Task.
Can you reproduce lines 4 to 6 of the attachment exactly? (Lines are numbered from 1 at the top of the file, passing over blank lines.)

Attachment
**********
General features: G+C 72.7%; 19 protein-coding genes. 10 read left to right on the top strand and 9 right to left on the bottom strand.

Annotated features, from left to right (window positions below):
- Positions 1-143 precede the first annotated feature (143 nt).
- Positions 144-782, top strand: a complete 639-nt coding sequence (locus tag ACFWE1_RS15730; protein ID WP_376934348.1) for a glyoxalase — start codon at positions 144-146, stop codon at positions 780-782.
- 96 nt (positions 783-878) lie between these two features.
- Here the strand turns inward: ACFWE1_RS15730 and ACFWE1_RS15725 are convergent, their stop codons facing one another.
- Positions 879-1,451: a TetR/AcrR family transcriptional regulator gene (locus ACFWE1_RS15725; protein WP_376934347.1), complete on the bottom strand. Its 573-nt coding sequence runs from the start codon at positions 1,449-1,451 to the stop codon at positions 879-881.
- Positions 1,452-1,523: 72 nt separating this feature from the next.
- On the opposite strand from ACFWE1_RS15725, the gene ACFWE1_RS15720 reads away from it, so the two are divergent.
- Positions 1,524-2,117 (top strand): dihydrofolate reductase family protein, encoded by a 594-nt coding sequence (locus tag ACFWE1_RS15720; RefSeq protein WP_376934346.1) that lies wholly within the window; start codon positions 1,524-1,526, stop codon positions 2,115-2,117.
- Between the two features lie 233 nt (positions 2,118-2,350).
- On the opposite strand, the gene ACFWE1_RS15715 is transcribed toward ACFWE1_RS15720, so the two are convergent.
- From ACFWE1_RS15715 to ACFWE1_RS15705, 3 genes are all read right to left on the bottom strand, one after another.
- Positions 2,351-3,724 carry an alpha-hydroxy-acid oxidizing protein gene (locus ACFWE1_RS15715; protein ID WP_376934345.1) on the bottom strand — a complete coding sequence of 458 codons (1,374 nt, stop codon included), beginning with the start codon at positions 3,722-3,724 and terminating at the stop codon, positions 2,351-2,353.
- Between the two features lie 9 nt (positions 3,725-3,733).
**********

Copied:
- Positions 144-782, top strand: a complete 639-nt coding sequence (locus tag ACFWE1_RS15730; protein ID WP_376934348.1) for a glyoxalase — start codon at positions 144-146, stop codon at positions 780-782.
- 96 nt (positions 783-878) lie between these two features.
- Here the strand turns inward: ACFWE1_RS15730 and ACFWE1_RS15725 are convergent, their stop codons facing one another.